STOP PRESS: You can now download the Thames Jubilee Pageant illustrated map as a PDF
On Sunday 3rd June 2012 The Queen will travel in a flotilla of up to one thousand boats from the UK, the Commonwealth and around the World for The Thames Diamond Jubilee Pageant, an event which promises to be one of the major focal points of the celebrations held on the Jubilee Bank Holiday weekend. The flotilla, expected to measure seven and a half miles from end to end, will be the largest fleet of ships to be assembled on the River Thames in 350 years, continuing a royal tradition which dates back to 1533 when Anne Boleyn travelled by boat for her coronation. Millions of people are expected to line the banks of the Thames to witness the pageant which will include a diverse mix of the historic and the modern with rowed boats, sailing ships, steamers, wooden launches, canoes and kayaks all decorated for the occasion. The Queen and senior members of the Royal Family will travel aboard the Spirit of Chartwell, accompanied by music from a floating bell tower (the first of its kind ever to be on mounted on the river) of eight bells named after the royals, with peals being answered by local churches. There will be 10 musical barges, with an orchestra playing James Bond themes as it passes the MI6 building. Thames piers, riverside roads and bridges will be closed to traffic and there will be around 40 big screens along the route - which runs from Battersea Bridge to Tower Bridge - so members of the public can enjoy the pageant from a variety of vantage points. The boating bonanza starts at 2.40pm but vessel mustering will take place from midday between Putney Bridge and Wandsworth Bridge. The Queen is scheduled to pass under Tower Bridge at 4.30pm before disembarking at Presidents Quay near to the entrance of St Katherine's Docks, from where she will review the passing pageant. The last vessel in the flotilla, Symphony (carrying the London Philharmonic Orchestra on board), will pass under Tower Bridge at around 5.30pm, where there will be an 'avenue of sail' of more that 47 tall ships too large to pass under London Bridge. Although the official route comes to an end at Tower Bridge, the majority of the boats will continue on towards Greenwich - offering the public in south-east London further chances to view the spectacle.
The Thames Diamond Jubilee Pageant will pass under 14 bridges in total as it makes its meandering journey down the river from Battersea to the City of London, bookended by Battersea Bridge and the historic Tower Bridge. But be warned: there will be severe limitations for both traffic and pedestrians throughout the day. All of the bridges will be closed for traffic from 7am on Sunday 3rd June while many bridges will only be available for pedestrians crossing during the flotilla. While some bridges will have limited viewing access, it's recommended for visitors to seek out spots along the river banks where there will be big screens and supervised viewing areas. Here's a quick guide on the bridges so you know what you can and cannot do.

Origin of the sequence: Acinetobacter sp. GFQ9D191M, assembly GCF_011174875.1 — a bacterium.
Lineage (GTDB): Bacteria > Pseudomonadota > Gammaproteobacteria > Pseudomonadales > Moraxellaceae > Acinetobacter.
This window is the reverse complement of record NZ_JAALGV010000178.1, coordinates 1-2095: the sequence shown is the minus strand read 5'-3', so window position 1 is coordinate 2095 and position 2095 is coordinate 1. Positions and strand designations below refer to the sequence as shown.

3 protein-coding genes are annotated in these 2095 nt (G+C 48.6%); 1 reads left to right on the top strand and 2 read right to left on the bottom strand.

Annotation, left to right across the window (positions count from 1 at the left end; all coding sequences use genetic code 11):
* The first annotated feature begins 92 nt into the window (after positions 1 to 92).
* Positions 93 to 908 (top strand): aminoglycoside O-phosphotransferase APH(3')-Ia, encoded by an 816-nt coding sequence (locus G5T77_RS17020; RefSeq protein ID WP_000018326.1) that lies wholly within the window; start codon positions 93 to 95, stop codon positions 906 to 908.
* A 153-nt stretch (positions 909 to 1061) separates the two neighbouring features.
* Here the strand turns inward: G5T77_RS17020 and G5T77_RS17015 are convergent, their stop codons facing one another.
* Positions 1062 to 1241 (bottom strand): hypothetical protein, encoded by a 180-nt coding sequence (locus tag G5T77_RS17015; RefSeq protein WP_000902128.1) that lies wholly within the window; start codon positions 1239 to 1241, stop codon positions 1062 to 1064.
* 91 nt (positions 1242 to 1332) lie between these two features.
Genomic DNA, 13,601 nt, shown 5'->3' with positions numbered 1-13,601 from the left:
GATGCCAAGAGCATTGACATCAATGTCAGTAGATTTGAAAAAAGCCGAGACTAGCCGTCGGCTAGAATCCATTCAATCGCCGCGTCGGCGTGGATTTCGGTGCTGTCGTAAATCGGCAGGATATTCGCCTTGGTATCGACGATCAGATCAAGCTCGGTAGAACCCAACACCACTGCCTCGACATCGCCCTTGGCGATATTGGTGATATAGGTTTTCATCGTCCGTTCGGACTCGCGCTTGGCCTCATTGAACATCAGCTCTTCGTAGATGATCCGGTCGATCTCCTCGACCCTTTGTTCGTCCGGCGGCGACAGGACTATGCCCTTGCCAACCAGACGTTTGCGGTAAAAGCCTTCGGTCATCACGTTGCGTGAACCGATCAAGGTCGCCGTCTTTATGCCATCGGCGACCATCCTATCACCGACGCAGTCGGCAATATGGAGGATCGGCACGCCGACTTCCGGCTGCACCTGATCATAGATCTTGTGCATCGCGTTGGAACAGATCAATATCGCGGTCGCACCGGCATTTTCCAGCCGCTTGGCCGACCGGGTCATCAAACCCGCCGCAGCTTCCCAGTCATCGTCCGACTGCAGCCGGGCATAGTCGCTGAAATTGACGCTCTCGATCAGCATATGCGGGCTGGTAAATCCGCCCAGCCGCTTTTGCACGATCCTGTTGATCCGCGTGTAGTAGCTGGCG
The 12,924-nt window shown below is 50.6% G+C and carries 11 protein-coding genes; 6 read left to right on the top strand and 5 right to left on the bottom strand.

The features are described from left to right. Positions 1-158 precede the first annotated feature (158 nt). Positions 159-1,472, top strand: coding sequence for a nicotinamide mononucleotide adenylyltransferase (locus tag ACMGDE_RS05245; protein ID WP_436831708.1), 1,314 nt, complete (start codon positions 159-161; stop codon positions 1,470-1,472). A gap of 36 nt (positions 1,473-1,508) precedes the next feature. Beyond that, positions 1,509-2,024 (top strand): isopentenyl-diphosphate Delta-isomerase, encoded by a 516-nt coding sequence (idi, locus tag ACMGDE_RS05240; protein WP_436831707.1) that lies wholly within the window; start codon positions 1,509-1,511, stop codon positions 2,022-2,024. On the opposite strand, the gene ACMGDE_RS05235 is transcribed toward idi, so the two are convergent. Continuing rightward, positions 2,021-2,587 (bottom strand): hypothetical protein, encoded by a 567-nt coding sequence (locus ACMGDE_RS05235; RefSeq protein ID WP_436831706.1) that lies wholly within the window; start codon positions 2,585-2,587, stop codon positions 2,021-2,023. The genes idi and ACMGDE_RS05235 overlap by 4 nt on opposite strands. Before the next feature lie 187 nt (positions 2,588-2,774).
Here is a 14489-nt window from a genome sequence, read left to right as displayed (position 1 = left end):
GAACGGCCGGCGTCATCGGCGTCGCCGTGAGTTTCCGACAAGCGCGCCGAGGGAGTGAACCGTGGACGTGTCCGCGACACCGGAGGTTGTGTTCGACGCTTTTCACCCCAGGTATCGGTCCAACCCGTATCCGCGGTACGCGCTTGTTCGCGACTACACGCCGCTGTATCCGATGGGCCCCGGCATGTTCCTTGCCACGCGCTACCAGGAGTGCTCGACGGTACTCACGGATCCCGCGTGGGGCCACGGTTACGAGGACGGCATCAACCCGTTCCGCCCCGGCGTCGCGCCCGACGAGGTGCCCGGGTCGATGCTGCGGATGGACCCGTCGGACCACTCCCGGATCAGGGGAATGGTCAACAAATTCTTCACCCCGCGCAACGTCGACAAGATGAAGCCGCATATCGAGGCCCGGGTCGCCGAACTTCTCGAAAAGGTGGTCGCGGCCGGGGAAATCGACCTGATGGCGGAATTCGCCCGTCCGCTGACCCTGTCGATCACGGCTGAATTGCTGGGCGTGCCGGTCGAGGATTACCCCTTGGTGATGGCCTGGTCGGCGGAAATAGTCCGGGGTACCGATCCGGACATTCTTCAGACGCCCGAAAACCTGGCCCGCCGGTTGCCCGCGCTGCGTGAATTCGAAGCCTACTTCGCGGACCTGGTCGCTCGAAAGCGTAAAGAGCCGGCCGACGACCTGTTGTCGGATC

- Battersea Bridge and Chelsea Bridge will be open for pedestrians to cross but they will not be permitted to stop and watch. Both bridges will be closed to traffic and are expected to be very crowded.
- Albert Bridge will be closed to all traffic and pedestrians starting from 7am until early evening and is designated for invited guests from charities and the riparian boroughs.
- Millennium Bridge and Golden Jubilee Footbridges will be closed and will host guests from charities and riparian boroughs as well as members of the media.
- Vauxhall Bridge, Waterloo Bridge and London Bridge will be open to traffic and pedestrians, apart from central section bridge closures as the flotilla passes underneath them at points between 3pm and 5.30pm. They are all expected to be very crowded and the public sections are only open for the purpose of pedestrian and vehicle traffic, not for viewing.
- Southwark Bridge will be closed to pedestrians, but not to traffic.
- Lambeth Bridge, Westminster Bridge and Blackfriars Bridge will be closed to traffic and pedestrians, but each will have north and south facing viewing screens, with both ends of the bridges open to the public. However, a capacity will be enforced and visitors will be subject to bag searches to maintain security.
- Hungerford Bridge (rail) will be closed to pedestrians. Invited spectators only.
Preceding the flotilla will be the Port of London Authority boat, Ravensbourne II, followed by the floating belfry which will herald the start of the Pageant. This "Belfry Barge" holds the eight Royal Jubilee Bells, the largest of which is named "Elizabeth" and weighs half a ton. The seven other bells were also cast at The Whitechapel Bell Foundry and are named after senior members of the Royal Family: Philip, Charles, Anne, Andrew, Edward, William and Henry. The last boat in the flotilla will carry the London Philharmonic Orchestra on board and is aptly called Symphony. In between, the flotilla will carry an array of manpowered vessels (such as skiffs, gondolas and dragonboats), kayaks, rowing boats, Royal Squadron vessels, Dunkirk Little Ships, historical service boats, fireboats, narrowboats, barges, recreational motorboats, passenger boats and sailing boats. There will be boats from as far away as New Zealand, China and Hawaii. Here are details of a few of the pageant's stand-out vessels, including who will be on board: